NCASE Resource Library
This chapter summarizes the trends in QRIS re-visioning among the 20 states that received Race to the Top-Early Learning Challenge (ELC) grants. The trends include a move toward promoting school readiness, continuous quality improvement, family engagement, and a focus on teaching and learning.
This executive summary reports on a three-year study of Youth Program Quality Improvement in 87 sites in four states that included quality assessment, improvement plans, coaching by managers, and staff training. The approach led to higher quality instructions across programs even where there was manager turnover, low staff education, and varying adult-youth ratios.
This study is focused on older youth aged 13-18; it shows that 1 in 10 young adults aged 18-25, and 1 in 30 youth aged 13-17, experience some form of homelessness unaccompanied by a parent or a guardian. At higher risk of homelessness are youth with mental health and substance use issues, as well as youth of color and LGBTQ youth. The report includes recommendations for prevention.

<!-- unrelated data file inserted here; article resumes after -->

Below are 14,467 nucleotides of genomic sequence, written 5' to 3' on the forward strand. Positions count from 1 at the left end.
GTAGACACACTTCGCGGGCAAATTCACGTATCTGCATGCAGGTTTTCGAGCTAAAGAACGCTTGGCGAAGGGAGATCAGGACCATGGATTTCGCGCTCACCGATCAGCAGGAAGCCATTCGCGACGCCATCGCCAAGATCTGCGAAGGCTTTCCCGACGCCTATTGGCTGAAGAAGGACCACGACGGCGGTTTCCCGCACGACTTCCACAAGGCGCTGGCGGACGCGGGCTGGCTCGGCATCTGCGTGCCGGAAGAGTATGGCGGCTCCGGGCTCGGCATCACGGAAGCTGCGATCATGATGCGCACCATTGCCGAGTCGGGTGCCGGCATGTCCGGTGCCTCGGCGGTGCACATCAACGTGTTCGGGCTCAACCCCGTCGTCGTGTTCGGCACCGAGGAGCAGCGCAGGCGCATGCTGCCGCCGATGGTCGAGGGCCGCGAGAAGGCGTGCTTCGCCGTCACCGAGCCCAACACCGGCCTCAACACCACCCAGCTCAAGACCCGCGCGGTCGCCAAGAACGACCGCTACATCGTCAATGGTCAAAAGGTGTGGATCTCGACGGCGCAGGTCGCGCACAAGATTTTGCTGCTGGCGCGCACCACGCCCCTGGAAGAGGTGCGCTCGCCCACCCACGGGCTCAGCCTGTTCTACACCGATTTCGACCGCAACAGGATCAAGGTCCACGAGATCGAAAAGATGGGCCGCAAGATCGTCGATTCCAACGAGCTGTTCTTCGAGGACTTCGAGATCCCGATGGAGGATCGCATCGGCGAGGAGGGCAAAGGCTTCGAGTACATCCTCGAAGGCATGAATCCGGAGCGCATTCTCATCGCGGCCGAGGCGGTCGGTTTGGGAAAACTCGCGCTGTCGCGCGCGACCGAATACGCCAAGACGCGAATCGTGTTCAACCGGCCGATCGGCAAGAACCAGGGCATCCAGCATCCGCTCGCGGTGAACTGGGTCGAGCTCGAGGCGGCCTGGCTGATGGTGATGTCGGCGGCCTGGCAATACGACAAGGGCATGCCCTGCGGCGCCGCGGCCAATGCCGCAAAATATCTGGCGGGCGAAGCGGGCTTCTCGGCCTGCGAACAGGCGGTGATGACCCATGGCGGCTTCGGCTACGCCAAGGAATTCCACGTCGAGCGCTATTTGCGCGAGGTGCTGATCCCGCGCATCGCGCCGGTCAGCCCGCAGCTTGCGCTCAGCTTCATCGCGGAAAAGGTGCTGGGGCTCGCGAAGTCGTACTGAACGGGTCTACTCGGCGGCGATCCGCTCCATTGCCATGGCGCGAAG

This report offers important insights into how collaboration across sectors can help state and city systems build a more skilled, sustainable workforce that better supports children and youth.
This resource is a clearinghouse of data on supports for early childhood program leaders in state-by-state profiles, with a national overview. School-age leaders can learn what their state mandates for leadership qualifications as required by licensing and QRIS. They can also learn about higher education opportunities, salaries, and other key supports.
This report discusses the components of strong continuous quality improvement systems, emphasizing ways to safeguard and sustain such systems. It shares lessons learned from afterschool quality system leaders who took part in a multi-year Wallace-funded initiative for cities.
This guide compares purpose, structure, content, and technical properties of assessment tools for out-of-school time programs.
This report provides a portrait of the early childhood workforce compared to 25 years ago, and examines economic insecurity and use of public benefits among this predominantly female, ethnically diverse workforce. Although not addressed specifically in this report, workforce conditions are similarly an important issue for the school-age/Out-of-School Time (OST) field.
This report offers recommendations to build a workforce that is unified by the foundation of the science of child development and early learning and the shared knowledge and competencies that are needed to provide consistent, high-quality support for the development and early learning of children from birth through age 8.
This report is a summary from a national afterschool conference. It provides details from mayors, program providers, system leaders, and researchers on a range of system building issues including quality improvement and measurement of afterschool performance.